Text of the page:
We’ve cared about sustainability since before standards were imposed on the industry.
As early as 1946, with the introduction of the radial tyre (now the most common tyre), we reduced the rolling resistance of tyres by 30%.
In 1992 we reduced it by another 20% with the addition of the Silica technology, making tyres longer-lasting and more fuel-efficient.
What is rolling resistance?
Rolling resistance is the main challenge for tyre makers since it's intrinsic to the product: an object that rolls creates friction and therefore the engine has to work harder.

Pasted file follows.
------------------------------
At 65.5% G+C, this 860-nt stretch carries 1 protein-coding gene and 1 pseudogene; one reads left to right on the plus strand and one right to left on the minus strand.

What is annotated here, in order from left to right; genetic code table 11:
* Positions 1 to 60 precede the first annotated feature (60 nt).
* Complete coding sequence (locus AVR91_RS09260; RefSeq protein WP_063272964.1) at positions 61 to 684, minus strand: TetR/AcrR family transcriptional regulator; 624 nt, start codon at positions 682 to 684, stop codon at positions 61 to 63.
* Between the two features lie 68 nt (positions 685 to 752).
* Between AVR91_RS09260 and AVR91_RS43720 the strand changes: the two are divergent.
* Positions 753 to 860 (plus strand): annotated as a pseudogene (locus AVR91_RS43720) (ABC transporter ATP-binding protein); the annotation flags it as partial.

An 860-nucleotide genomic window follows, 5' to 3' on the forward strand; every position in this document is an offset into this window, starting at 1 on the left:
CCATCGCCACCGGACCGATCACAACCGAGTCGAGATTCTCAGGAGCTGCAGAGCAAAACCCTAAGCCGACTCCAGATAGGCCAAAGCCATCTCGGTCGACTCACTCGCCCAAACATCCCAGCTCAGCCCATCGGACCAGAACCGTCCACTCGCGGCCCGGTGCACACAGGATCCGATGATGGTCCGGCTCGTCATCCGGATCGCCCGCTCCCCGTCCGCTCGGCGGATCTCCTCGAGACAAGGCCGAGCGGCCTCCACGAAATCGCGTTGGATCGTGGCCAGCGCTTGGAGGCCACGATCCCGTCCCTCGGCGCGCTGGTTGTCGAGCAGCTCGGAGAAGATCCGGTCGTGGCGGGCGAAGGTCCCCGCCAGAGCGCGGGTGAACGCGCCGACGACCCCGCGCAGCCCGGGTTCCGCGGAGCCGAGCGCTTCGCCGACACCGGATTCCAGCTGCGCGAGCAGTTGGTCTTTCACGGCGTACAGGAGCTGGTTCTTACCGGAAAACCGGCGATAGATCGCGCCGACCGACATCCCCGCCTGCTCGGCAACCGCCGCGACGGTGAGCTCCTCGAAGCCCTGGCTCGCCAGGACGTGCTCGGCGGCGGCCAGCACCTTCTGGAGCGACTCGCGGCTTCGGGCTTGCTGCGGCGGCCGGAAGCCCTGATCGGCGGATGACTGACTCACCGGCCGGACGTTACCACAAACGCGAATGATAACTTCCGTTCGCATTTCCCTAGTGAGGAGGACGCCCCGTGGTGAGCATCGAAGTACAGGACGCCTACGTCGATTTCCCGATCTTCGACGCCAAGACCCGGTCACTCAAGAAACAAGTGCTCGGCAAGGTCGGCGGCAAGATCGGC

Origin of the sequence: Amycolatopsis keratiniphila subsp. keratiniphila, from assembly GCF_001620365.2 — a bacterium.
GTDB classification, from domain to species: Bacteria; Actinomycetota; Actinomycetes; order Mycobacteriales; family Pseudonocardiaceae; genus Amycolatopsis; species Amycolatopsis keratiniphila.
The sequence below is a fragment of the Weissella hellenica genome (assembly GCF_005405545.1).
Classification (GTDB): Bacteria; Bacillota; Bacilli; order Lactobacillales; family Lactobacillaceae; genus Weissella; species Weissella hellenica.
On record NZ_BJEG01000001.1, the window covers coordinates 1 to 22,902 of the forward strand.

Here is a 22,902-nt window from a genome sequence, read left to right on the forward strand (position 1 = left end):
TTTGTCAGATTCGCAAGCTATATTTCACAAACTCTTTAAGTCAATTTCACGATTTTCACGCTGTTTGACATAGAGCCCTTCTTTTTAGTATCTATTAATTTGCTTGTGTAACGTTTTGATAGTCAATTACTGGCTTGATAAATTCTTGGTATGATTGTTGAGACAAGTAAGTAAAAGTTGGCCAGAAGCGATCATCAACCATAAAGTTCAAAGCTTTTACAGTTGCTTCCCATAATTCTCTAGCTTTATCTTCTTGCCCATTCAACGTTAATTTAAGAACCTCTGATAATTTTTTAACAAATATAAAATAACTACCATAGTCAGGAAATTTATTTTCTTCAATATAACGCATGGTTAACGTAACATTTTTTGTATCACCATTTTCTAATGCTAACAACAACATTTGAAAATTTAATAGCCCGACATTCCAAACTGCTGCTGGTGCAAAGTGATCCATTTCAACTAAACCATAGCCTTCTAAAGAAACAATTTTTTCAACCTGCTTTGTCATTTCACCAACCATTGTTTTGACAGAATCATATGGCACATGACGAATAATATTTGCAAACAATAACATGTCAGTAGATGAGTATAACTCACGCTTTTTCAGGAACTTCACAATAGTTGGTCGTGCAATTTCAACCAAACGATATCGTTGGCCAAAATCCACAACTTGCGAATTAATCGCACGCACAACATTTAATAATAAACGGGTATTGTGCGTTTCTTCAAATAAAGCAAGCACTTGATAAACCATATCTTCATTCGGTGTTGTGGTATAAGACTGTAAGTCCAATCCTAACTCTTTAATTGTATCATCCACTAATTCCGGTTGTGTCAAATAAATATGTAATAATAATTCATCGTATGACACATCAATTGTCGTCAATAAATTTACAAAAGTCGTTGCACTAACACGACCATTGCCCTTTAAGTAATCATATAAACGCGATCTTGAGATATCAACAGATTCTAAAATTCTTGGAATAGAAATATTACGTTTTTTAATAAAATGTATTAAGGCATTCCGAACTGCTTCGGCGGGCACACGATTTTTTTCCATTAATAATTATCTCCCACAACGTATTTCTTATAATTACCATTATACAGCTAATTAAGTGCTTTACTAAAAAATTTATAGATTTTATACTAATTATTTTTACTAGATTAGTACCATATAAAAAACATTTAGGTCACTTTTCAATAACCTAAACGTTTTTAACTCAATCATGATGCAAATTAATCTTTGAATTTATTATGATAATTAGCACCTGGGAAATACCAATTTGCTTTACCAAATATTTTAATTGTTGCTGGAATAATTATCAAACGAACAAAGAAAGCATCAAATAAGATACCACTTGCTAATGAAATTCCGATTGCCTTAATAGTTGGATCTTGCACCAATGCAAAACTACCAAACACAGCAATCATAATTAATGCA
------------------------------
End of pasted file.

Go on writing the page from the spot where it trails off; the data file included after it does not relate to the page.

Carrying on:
The quality of the tyre determines the fuel efficiency against that friction force.
In 2012, the MICHELIN ENERGYTM E-V was made available for electric cars to increase their autonomy.
We're currently working on our fifth generation of green tyres.
We aim to improve fuel economy by at least 2% and we have also reduced CO2 emissions with each successive generation.